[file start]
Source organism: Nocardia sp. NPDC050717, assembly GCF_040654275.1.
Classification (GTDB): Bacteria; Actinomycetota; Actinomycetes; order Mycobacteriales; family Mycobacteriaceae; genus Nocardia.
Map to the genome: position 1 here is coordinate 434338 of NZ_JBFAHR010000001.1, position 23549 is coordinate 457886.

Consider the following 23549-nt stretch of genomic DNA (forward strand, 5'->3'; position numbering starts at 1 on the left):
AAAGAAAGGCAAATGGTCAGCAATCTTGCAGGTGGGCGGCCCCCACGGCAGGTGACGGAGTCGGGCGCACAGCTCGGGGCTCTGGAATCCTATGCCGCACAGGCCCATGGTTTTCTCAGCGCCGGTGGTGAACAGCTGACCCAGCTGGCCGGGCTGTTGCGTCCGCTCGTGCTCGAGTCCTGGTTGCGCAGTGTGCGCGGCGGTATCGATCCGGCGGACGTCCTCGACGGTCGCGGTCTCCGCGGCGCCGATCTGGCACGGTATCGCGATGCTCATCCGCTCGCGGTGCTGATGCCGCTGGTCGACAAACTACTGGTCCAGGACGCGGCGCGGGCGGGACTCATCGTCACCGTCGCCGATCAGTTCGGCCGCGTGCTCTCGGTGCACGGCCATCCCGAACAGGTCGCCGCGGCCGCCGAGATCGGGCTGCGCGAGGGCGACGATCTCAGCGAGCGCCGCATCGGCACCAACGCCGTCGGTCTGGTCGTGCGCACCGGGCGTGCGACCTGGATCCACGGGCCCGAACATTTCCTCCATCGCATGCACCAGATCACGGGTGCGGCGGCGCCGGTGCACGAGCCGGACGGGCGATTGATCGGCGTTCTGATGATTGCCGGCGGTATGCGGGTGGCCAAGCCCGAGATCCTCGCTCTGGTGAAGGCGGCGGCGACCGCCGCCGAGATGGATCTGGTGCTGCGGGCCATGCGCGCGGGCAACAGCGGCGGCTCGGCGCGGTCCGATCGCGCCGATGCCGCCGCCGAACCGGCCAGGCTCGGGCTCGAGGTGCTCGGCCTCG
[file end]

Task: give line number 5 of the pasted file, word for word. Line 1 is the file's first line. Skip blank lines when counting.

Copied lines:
AAAGAAAGGCAAATGGTCAGCAATCTTGCAGGTGGGCGGCCCCCACGGCAGGTGACGGAGTCGGGCGCACAGCTCGGGGCTCTGGAATCCTATGCCGCACAGGCCCATGGTTTTCTCAGCGCCGGTGGTGAACAGCTGACCCAGCTGGCCGGGCTGTTGCGTCCGCTCGTGCTCGAGTCCTGGTTGCGCAGTGTGCGCGGCGGTATCGATCCGGCGGACGTCCTCGACGGTCGCGGTCTCCGCGGCGCCGATCTGGCACGGTATCGCGATGCTCATCCGCTCGCGGTGCTGATGCCGCTGGTCGACAAACTACTGGTCCAGGACGCGGCGCGGGCGGGACTCATCGTCACCGTCGCCGATCAGTTCGGCCGCGTGCTCTCGGTGCACGGCCATCCCGAACAGGTCGCCGCGGCCGCCGAGATCGGGCTGCGCGAGGGCGACGATCTCAGCGAGCGCCGCATCGGCACCAACGCCGTCGGTCTGGTCGTGCGCACCGGGCGTGCGACCTGGATCCACGGGCCCGAACATTTCCTCCATCGCATGCACCAGATCACGGGTGCGGCGGCGCCGGTGCACGAGCCGGACGGGCGATTGATCGGCGTTCTGATGATTGCCGGCGGTATGCGGGTGGCCAAGCCCGAGATCCTCGCTCTGGTGAAGGCGGCGGCGACCGCCGCCGAGATGGATCTGGTGCTGCGGGCCATGCGCGCGGGCAACAGCGGCGGCTCGGCGCGGTCCGATCGCGCCGATGCCGCCGCCGAACCGGCCAGGCTCGGGCTCGAGGTGCTCGGCCTCG